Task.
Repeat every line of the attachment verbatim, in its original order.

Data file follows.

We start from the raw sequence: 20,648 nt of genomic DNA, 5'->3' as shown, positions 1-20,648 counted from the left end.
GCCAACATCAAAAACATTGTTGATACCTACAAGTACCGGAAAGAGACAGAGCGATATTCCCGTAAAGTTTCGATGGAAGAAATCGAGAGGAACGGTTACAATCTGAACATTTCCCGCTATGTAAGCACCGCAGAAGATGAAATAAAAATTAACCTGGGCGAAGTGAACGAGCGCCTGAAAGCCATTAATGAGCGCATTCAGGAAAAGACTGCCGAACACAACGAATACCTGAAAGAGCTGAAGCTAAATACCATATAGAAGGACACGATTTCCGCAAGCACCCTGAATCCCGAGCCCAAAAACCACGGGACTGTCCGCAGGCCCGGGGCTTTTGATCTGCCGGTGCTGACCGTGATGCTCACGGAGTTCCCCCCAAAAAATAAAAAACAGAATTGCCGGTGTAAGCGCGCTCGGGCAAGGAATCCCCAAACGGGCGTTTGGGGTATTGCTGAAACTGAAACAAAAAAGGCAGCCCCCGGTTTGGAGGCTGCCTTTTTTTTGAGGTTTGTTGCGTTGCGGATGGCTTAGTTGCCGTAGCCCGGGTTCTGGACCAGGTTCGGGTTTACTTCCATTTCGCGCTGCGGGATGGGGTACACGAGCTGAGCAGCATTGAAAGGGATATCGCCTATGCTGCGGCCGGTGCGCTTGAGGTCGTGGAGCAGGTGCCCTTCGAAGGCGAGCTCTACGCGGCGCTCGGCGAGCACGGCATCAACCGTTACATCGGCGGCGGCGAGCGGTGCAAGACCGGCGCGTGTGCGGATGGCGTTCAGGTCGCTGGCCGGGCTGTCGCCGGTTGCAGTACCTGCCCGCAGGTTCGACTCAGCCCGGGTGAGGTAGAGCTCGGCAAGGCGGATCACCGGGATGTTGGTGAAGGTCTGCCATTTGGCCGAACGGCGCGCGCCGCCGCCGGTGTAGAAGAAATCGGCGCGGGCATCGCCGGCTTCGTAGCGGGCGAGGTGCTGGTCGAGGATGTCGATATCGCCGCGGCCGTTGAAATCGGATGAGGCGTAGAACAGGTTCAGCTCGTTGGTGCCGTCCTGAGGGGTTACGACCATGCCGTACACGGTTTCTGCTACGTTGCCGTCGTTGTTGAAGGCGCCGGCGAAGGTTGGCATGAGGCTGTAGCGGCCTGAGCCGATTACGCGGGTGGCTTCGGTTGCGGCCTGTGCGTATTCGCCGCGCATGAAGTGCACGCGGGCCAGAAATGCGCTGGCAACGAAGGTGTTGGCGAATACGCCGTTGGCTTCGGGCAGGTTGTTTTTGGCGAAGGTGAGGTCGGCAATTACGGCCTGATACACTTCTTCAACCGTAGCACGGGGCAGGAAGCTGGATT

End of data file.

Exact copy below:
We start from the raw sequence: 20,648 nt of genomic DNA, 5'->3' as shown, positions 1-20,648 counted from the left end.
GCCAACATCAAAAACATTGTTGATACCTACAAGTACCGGAAAGAGACAGAGCGATATTCCCGTAAAGTTTCGATGGAAGAAATCGAGAGGAACGGTTACAATCTGAACATTTCCCGCTATGTAAGCACCGCAGAAGATGAAATAAAAATTAACCTGGGCGAAGTGAACGAGCGCCTGAAAGCCATTAATGAGCGCATTCAGGAAAAGACTGCCGAACACAACGAATACCTGAAAGAGCTGAAGCTAAATACCATATAGAAGGACACGATTTCCGCAAGCACCCTGAATCCCGAGCCCAAAAACCACGGGACTGTCCGCAGGCCCGGGGCTTTTGATCTGCCGGTGCTGACCGTGATGCTCACGGAGTTCCCCCCAAAAAATAAAAAACAGAATTGCCGGTGTAAGCGCGCTCGGGCAAGGAATCCCCAAACGGGCGTTTGGGGTATTGCTGAAACTGAAACAAAAAAGGCAGCCCCCGGTTTGGAGGCTGCCTTTTTTTTGAGGTTTGTTGCGTTGCGGATGGCTTAGTTGCCGTAGCCCGGGTTCTGGACCAGGTTCGGGTTTACTTCCATTTCGCGCTGCGGGATGGGGTACACGAGCTGAGCAGCATTGAAAGGGATATCGCCTATGCTGCGGCCGGTGCGCTTGAGGTCGTGGAGCAGGTGCCCTTCGAAGGCGAGCTCTACGCGGCGCTCGGCGAGCACGGCATCAACCGTTACATCGGCGGCGGCGAGCGGTGCAAGACCGGCGCGTGTGCGGATGGCGTTCAGGTCGCTGGCCGGGCTGTCGCCGGTTGCAGTACCTGCCCGCAGGTTCGACTCAGCCCGGGTGAGGTAGAGCTCGGCAAGGCGGATCACCGGGATGTTGGTGAAGGTCTGCCATTTGGCCGAACGGCGCGCGCCGCCGCCGGTGTAGAAGAAATCGGCGCGGGCATCGCCGGCTTCGTAGCGGGCGAGGTGCTGGTCGAGGATGTCGATATCGCCGCGGCCGTTGAAATCGGATGAGGCGTAGAACAGGTTCAGCTCGTTGGTGCCGTCCTGAGGGGTTACGACCATGCCGTACACGGTTTCTGCTACGTTGCCGTCGTTGTTGAAGGCGCCGGCGAAGGTTGGCATGAGGCTGTAGCGGCCTGAGCCGATTACGCGGGTGGCTTCGGTTGCGGCCTGTGCGTATTCGCCGCGCATGAAGTGCACGCGGGCCAGAAATGCGCTGGCAACGAAGGTGTTGGCGAATACGCCGTTGGCTTCGGGCAGGTTGTTTTTGGCGAAGGTGAGGTCGGCAATTACGGCCTGATACACTTCTTCAACCGTAGCACGGGGCAGGAAGCTGGATT